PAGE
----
Theorem 2.3 (see [2, page 57]). Suppose that is a symmetric convex set with nonempty interior . If is continuous on and differentiable in , then is Schur convex (Schur concave) on if and only if it is symmetric and
holds for any .
It is well known that a convex function is not necessarily a Schur convex function, and a Schur convex function need notbe convex in the ordinary sense either. However, under the assumption of ordinary convexity, is Schur convex if and only if it is symmetric .
Although the Schur convexity is an important tool in researching analytic inequalities, but the restriction of symmetry cannot be used in dealing with nonsymmetric functions. Obviously, Theorem 1.2 is the generalization and development of Theorem 2.3; the following results in Sections 3–5 show that a large number of inequalities can be proved, improved, and found by Theorem 1.2.
3. A Proof for the Hölder Inequality
Using Theorem 1.2 and Corollary 1.3, we can prove some well-known inequalities, for example, power mean inequality, Hölder inequality, and Minkowski inequality. In this section, we only prove the Hölder inequality.
Proposition 3.1 (Hölder inequality). Suppose that
If and , then
Proof. Let and
Let (see (1.5)). (1) If , then
() If , then
From Theorem 1.2 we get
Therefore, the Hölder inequality follows from (3.8) with and .
4. Improvement of the Sierpiński Inequality
In the section, we give some improvements of the well-known Sierpiński inequality:
Theorem 4.1. Suppose that , , . If for and for , then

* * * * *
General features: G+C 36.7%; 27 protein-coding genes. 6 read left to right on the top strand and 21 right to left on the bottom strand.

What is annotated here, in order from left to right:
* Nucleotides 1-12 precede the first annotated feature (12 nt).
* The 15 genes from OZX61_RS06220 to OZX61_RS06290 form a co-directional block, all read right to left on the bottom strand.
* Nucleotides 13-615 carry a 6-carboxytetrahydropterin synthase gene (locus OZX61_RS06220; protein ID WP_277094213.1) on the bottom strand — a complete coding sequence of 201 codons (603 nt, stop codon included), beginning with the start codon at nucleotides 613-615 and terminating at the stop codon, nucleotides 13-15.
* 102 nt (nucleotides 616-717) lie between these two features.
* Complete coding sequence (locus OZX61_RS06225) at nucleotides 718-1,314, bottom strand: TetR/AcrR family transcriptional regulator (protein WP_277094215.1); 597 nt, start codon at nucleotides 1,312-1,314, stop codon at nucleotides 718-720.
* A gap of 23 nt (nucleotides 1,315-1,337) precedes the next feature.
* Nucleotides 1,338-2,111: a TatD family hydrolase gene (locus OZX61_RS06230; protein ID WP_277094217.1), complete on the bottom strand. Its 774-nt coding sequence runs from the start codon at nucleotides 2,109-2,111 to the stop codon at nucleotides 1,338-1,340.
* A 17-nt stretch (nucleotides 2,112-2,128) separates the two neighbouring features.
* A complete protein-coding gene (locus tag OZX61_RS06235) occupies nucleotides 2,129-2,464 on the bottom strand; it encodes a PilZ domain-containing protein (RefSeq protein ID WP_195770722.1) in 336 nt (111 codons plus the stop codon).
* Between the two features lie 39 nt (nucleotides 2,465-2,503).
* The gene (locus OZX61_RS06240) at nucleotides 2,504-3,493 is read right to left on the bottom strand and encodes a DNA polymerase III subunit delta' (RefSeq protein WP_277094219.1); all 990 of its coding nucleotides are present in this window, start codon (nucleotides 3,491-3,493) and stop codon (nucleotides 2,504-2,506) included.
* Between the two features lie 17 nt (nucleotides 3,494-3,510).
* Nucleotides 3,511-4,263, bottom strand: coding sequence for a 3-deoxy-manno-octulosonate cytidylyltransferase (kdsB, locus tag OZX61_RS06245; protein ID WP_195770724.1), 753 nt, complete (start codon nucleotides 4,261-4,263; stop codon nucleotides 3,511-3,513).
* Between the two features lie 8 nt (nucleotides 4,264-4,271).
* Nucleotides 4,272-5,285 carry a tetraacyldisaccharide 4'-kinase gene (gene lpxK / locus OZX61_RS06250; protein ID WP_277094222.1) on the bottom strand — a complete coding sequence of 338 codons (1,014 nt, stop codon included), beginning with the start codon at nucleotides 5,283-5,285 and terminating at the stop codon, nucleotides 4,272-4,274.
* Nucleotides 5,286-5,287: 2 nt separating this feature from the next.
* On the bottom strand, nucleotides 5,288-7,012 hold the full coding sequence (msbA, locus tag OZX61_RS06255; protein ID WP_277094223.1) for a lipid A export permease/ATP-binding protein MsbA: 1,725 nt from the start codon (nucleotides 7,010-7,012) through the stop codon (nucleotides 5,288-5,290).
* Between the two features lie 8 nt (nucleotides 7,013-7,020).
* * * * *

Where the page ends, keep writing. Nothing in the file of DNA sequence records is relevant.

Proof. Let , . Then
Case 1. . Let
Therefore, is monotone increasing in . From
we know that , . Then leads to and
We assume that (see (1.16)). Let . Then inequality (4.8) becomes
Combining inequalities (4.3) and (4.9) yields that . Using Corollary 1.3 we have
Letting , we get
Case 2. . Let . Then from and , one has
Hence inequality (4.8) holds. The rest is similar to above, so we omit it. The proof of Theorem 4.2 is similar to the proof of Theorem 4.1, and so we omit it.
Theorem 4.2. Suppose that , , . If for and for , then
Theorem 4.3. Suppose that , . If , then and
Proof. Let and
Therefore, we get
We assume that (see (1.16)). Then we have
Letting , from , we get
According to Bernoulli's inequality with and , one has
For and , it is not difficult to verify that . Letting , we have
Using Corollary 1.3, we know that
Letting , we get
From (4.23), we get
Letting , we have
Inequality (4.14) is proved.
5. Five New Inequalities
Let and . Then
References [5, 6] is the third symmetric mean of .
Theorem 5.1. If , , then
with the best possible constant .
Proof. Let and
If (see (1.16)), then
Combining inequalities (5.5) and (5.6) yields that . Then from Corollary 1.3 we have
for all , which implies that
Therefore, inequality (5.2) is proved.
For , , Alzer  established the following inequality:
Theorems 5.2 and 5.3 are the improvements of Alzer's inequality.
Theorem 5.2. If , then
Proof. Firstly, let , and
If , , then
Then from Corollary 1.3, we get
Let in above inequality. Then we know that inequality (5.12) holds. From continuity we know that inequality (5.12) holds also for .
Theorem 5.3. If , then
If and , then from and we get
Let . Then
Thus is a monotone increasing function. This monotonicity and
lead to . Therefore and is a monotone increasing function. From and the monotonicity of we know that . By (5.20), we know that . According to Corollary 1.3 we get
Finally, let in the above inequality. Then we know that Theorem 5.3 holds. If and , then the following inequalities can be found in [8–10]:
Theorems 5.4 and 5.5 are the improvements of inequalities (5.24).